MACKEY: Strange Humors (2003). DAUGHERTY: Raise the Roof (2003/2007). Brooklyn Bridge (2005). SYLER: The Hound of Heaven (1988).
Maureen Hurd (clarinet); Todd Quinlan (timpani); Rutgers Wind Ensemble/William Berz.
Naxos 8.572529 TT: 65:22.

Mostly good performances, with an outstanding Mackey. Another entry in Naxos's Wind Band Classics series, this one features American composers and the Rutgers Wind Ensemble.

The program begins with John Mackey's Strange Humors, a piece inspired by African drumming. However, to me it sounds Afro-Cuban -- not all that big a stretch, I admit. Polyrhythms get the feet moving like crazy and the piece builds to a terrific climax. For bands who can get through this, it should prove a classic.

James Syler, a composer new to me, studied with the legendary (among bandpeople) Alfred Reed. I've never been a fan of The Hound of Heaven or of its poet, Francis Thompson. He had an undoubted gift for the telling phrase ("Love is a many-splendored thing," probably the best known), but his sentimental poetic sensibility puts me off. His Hound of Heaven, about God pursuing the errant soul out of love, strikes me as the gush of a reformed addict (which he was) who's found Jesus and can't wait to tell you about it. To be fair, G. K. Chesterton thought Thomson the most remarkable poet of his time, the most promising since Browning, and Chesterton had read and admired Thomas Hardy, although he opposed Hardy's world-view. Syler tries a tone poem which reproduces the mood of the text's major sections. It opens splendidly, capturing the fear of the prey as it flees the hound through a nightmare city. It quickly loses interest from there, as does the poem itself, descending into sentimental platitudes. It comes across as young man's music (Syler wrote it in his 20s), consciously striving for spiritual significance, so wanting to be taken seriously.

Daugherty becomes significant first because he expresses mainly himself rather than what he ought to feel to become (in the words of James Joyce) the Singer of His Race and second, because he has the musical chops to involve a listener. Raise the Roof, essentially a Konzertstück for timpani, exists in its original form for orchestra. In 2007, Daugherty arranged it for timpani and band. The timpani part, stunningly virtuosic, not only puts the soloist through the usual wham-boks but requires him to play melody. Two themes comprise the entire work -- one highly rhythmic; the other chant-like. Daugherty first develops the two themes separately, but as the piece goes on, they clearly begin to twist around each other through counterpoint that leaves the listener agape.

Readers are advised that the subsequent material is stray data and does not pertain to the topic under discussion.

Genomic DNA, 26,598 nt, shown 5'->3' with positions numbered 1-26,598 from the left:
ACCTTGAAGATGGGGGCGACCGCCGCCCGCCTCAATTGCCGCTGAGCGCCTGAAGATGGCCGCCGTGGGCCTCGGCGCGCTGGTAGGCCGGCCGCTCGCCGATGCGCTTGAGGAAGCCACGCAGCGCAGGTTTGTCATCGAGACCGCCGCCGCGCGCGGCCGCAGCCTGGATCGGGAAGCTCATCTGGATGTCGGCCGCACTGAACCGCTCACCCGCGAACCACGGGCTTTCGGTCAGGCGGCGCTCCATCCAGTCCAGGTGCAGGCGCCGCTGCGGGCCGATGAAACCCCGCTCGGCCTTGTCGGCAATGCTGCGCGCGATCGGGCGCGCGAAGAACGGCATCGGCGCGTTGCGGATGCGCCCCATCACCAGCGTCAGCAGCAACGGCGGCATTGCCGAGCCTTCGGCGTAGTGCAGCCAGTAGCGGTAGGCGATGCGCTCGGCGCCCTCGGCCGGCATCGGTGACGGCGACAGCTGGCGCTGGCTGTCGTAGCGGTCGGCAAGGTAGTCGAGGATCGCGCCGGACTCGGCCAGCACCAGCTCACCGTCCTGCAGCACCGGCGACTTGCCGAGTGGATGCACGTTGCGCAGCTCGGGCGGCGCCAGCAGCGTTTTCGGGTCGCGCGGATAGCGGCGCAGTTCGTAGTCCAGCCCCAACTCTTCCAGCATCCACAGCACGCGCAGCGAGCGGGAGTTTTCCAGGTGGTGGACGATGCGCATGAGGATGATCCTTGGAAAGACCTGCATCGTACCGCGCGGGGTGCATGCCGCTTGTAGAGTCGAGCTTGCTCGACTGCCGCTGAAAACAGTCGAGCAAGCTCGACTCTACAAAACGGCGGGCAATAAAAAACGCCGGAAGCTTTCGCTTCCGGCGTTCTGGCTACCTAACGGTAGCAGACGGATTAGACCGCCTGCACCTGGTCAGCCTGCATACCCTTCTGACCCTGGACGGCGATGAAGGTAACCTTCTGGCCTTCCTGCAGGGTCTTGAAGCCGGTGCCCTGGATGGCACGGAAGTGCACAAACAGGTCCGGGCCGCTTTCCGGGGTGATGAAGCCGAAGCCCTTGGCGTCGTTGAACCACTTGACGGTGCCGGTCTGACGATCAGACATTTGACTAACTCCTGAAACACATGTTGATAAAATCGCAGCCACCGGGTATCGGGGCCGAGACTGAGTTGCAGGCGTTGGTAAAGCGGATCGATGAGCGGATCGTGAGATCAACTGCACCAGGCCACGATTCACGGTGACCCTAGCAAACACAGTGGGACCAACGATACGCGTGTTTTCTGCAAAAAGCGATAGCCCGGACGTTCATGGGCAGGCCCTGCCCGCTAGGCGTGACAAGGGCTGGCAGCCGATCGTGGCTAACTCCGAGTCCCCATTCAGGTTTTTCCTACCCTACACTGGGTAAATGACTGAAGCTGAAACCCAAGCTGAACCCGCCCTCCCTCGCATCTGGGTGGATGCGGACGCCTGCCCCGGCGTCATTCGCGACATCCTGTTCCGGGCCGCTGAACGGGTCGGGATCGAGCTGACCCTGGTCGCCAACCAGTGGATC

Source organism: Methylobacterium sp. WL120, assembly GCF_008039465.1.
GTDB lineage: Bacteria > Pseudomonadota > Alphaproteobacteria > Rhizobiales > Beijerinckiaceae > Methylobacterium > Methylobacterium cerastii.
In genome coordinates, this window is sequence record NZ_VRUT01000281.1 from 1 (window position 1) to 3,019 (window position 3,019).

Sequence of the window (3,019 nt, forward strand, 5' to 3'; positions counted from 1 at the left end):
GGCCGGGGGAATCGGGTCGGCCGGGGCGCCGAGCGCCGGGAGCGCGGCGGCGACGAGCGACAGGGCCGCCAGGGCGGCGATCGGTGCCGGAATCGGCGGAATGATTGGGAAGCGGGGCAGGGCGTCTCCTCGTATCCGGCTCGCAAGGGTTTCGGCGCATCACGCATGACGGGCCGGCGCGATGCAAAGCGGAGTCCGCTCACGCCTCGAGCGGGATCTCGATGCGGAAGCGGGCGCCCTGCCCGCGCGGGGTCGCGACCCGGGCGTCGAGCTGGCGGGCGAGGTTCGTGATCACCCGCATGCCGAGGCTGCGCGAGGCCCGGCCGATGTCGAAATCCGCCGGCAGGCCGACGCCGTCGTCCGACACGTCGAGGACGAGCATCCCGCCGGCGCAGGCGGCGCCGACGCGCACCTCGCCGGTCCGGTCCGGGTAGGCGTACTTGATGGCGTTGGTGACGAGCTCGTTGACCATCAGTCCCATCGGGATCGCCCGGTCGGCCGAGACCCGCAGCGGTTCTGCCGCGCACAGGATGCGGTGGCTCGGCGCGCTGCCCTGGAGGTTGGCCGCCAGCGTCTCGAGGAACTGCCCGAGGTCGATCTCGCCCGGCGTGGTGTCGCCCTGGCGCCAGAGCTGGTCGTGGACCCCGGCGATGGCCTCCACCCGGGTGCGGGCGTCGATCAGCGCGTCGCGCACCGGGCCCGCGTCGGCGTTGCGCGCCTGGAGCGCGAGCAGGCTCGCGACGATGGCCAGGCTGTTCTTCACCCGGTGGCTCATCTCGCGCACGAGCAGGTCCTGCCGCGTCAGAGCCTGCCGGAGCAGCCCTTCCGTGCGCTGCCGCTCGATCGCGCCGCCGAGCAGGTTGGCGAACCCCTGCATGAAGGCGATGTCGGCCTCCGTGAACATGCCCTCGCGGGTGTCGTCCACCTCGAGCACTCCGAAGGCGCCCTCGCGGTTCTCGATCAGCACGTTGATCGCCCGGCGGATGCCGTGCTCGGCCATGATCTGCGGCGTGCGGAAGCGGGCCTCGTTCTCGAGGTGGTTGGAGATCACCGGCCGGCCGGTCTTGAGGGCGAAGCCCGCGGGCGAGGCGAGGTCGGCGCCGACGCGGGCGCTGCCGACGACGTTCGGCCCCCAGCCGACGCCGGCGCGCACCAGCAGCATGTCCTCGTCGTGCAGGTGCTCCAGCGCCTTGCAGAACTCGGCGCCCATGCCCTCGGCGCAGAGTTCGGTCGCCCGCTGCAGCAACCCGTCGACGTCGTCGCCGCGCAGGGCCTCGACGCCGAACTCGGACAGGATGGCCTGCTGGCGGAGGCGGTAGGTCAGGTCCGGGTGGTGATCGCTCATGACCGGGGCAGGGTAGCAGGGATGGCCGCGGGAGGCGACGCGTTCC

Brooklyn Bridge, a clarinet concerto, takes "the steel harp" as its central conceit. Its four movements -- "East," "South," "North," and "West" -- consist of musical impressions of the views from the bridge (which pedestrians can walk across) in those directions. "East" begins with dawn over Brooklyn and Brooklyn Heights, as the city wakes up and starts moving. "South" shows us the calm of the Statue of Liberty in the harbor. "West" depicts the financial district and the shore that used to be dominated by the World Trade Center. The clarinet plays a lonely cadenza throughout, as if remembering. "North" gives us, according to the composer, Artie Shaw in the glory days of Rockefeller Center's Rainbow Room. Apparently, the joint jumps with Latin Swing. I felt as if I were in a Forties movie. The difference between Hound of Heaven and Brooklyn Bridge is the difference between Poesy and Poetry or, in Mark Twain's phrase, the lightning-bug and the lightning.

I doubt anybody could save the Hound, so no foul on the performers, who at least open well with the score's A material. The Rutgers band does best on the Mackey, which shows them off as a cracking good ensemble. They do fine, but not great, on the rest. Raise the Roof gets a more exciting run from Neeme Järvi and the Detroit Symphony on Naxos 8.559372. Berz and Rutgers seem stodgy in comparison. Timpanist Todd Quinlan does okay, but Brian Jones with the Detroit performs miracles. Like a stage magician, Jones makes you wonder how he carries it off. With Quinlan, you hear the small portamenti that betray his pedal-work on the timpani melodies. They give Brooklyn Bridge a solid account, with an especially-exciting finale, but, like soloist Maureen Hurd, you can imagine something better. Nevertheless, three wonderful scores at Naxos prices.

S.G.S. (April 2011)